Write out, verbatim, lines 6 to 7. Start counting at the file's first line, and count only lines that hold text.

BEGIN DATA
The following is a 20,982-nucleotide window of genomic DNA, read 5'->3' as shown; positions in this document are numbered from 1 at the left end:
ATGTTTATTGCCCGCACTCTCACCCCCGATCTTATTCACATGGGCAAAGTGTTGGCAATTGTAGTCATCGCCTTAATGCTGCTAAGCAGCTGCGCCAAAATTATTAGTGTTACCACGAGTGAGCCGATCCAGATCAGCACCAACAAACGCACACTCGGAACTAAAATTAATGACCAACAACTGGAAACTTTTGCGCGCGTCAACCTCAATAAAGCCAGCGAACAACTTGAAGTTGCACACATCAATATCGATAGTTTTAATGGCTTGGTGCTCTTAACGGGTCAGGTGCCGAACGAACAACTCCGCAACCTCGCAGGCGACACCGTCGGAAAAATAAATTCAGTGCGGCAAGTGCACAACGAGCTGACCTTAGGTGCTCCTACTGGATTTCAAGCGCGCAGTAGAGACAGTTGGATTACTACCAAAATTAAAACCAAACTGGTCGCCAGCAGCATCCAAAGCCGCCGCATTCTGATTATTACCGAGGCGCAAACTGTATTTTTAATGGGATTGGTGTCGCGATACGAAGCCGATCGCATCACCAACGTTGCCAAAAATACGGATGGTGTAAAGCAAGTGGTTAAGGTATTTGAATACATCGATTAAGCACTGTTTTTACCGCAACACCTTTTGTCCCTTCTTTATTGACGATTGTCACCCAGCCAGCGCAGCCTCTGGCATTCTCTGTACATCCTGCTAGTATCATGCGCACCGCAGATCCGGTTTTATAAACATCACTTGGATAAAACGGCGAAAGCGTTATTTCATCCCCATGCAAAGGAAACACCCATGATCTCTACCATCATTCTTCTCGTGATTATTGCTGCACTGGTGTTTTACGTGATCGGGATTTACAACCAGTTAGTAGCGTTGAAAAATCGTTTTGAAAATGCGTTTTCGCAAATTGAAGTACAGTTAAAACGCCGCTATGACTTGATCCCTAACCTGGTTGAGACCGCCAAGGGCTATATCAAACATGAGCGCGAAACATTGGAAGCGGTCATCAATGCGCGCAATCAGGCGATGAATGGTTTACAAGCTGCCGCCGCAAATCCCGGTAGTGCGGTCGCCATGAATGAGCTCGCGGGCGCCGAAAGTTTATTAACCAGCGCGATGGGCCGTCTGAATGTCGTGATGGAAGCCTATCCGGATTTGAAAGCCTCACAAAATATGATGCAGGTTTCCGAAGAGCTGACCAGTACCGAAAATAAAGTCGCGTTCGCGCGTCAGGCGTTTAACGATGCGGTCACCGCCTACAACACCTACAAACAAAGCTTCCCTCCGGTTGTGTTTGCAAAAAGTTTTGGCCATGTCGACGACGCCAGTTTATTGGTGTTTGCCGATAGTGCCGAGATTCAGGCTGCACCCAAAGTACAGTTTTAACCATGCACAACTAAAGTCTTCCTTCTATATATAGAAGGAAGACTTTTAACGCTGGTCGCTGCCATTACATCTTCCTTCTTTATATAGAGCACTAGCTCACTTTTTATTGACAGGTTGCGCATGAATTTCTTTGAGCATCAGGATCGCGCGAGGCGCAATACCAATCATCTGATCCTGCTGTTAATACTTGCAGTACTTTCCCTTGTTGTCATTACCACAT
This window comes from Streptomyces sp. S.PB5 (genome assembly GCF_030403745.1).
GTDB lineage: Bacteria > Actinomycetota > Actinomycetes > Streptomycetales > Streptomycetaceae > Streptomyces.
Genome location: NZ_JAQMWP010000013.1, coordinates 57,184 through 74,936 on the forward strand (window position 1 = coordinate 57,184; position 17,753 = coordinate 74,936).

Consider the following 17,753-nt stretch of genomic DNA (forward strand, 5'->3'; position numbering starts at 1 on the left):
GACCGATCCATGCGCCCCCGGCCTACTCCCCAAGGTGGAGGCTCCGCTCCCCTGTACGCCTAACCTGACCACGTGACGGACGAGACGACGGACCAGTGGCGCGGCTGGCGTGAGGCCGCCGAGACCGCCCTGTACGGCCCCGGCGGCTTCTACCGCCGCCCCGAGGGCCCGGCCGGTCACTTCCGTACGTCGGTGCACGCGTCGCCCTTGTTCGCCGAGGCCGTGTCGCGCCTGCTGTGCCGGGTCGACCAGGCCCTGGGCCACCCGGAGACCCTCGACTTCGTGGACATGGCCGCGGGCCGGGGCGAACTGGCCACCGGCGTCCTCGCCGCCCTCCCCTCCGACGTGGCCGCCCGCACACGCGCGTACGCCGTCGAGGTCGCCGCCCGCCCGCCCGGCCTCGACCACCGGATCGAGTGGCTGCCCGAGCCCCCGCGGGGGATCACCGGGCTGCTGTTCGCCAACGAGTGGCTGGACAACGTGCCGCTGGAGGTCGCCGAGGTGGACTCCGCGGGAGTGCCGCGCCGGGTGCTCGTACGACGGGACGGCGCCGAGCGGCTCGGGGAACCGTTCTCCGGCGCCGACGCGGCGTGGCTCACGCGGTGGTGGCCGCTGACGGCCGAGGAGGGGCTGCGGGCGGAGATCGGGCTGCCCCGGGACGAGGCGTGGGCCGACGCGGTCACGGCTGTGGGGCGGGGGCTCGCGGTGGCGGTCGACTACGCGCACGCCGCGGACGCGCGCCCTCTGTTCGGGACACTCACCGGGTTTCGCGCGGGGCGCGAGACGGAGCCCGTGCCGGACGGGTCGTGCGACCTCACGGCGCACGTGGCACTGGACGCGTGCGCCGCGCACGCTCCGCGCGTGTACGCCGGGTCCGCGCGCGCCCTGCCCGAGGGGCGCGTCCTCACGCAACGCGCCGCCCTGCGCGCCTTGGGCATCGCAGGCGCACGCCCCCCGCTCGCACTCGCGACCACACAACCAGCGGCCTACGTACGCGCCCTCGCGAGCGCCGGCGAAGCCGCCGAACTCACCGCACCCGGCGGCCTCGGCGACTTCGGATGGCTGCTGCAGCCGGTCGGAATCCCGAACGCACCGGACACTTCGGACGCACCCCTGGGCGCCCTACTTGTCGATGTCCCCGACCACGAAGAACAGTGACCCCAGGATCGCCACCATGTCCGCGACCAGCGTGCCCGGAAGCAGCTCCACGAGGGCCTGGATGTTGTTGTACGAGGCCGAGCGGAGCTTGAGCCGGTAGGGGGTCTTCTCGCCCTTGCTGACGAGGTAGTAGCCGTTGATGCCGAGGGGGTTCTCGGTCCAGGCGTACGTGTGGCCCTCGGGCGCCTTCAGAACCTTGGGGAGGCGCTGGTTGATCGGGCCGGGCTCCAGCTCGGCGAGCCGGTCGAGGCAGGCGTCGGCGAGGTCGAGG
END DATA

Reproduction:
Consider the following 17,753-nt stretch of genomic DNA (forward strand, 5'->3'; position numbering starts at 1 on the left):
GACCGATCCATGCGCCCCCGGCCTACTCCCCAAGGTGGAGGCTCCGCTCCCCTGTACGCCTAACCTGACCACGTGACGGACGAGACGACGGACCAGTGGCGCGGCTGGCGTGAGGCCGCCGAGACCGCCCTGTACGGCCCCGGCGGCTTCTACCGCCGCCCCGAGGGCCCGGCCGGTCACTTCCGTACGTCGGTGCACGCGTCGCCCTTGTTCGCCGAGGCCGTGTCGCGCCTGCTGTGCCGGGTCGACCAGGCCCTGGGCCACCCGGAGACCCTCGACTTCGTGGACATGGCCGCGGGCCGGGGCGAACTGGCCACCGGCGTCCTCGCCGCCCTCCCCTCCGACGTGGCCGCCCGCACACGCGCGTACGCCGTCGAGGTCGCCGCCCGCCCGCCCGGCCTCGACCACCGGATCGAGTGGCTGCCCGAGCCCCCGCGGGGGATCACCGGGCTGCTGTTCGCCAACGAGTGGCTGGACAACGTGCCGCTGGAGGTCGCCGAGGTGGACTCCGCGGGAGTGCCGCGCCGGGTGCTCGTACGACGGGACGGCGCCGAGCGGCTCGGGGAACCGTTCTCCGGCGCCGACGCGGCGTGGCTCACGCGGTGGTGGCCGCTGACGGCCGAGGAGGGGCTGCGGGCGGAGATCGGGCTGCCCCGGGACGAGGCGTGGGCCGACGCGGTCACGGCTGTGGGGCGGGGGCTCGCGGTGGCGGTCGACTACGCGCACGCCGCGGACGCGCGCCCTCTGTTCGGGACACTCACCGGGTTTCGCGCGGGGCGCGAGACGGAGCCCGTGCCGGACGGGTCGTGCGACCTCACGGCGCACGTGGCACTGGACGCGTGCGCCGCGCACGCTCCGCGCGTGTACGCCGGGTCCGCGCGCGCCCTGCCCGAGGGGCGCGTCCTCACGCAACGCGCCGCCCTGCGCGCCTTGGGCATCGCAGGCGCACGCCCCCCGCTCGCACTCGCGACCACACAACCAGCGGCCTACGTACGCGCCCTCGCGAGCGCCGGCGAAGCCGCCGAACTCACCGCACCCGGCGGCCTCGGCGACTTCGGATGGCTGCTGCAGCCGGTCGGAATCCCGAACGCACCGGACACTTCGGACGCACCCCTGGGCGCCCTACTTGTCGATGTCCCCGACCACGAAGAACAGTGACCCCAGGATCGCCACCATGTCCGCGACCAGCGTGCCCGGAAGCAGCTCCACGAGGGCCTGGATGTTGTTGTACGAGGCCGAGCGGAGCTTGAGCCGGTAGGGGGTCTTCTCGCCCTTGCTGACGAGGTAGTAGCCGTTGATGCCGAGGGGGTTCTCGGTCCAGGCGTACGTGTGGCCCTCGGGCGCCTTCAGAACCTTGGGGAGGCGCTGGTTGATCGGGCCGGGCTCCAGCTCGGCGAGCCGGTCGAGGCAGGCGTCGGCGAGGTCGAGG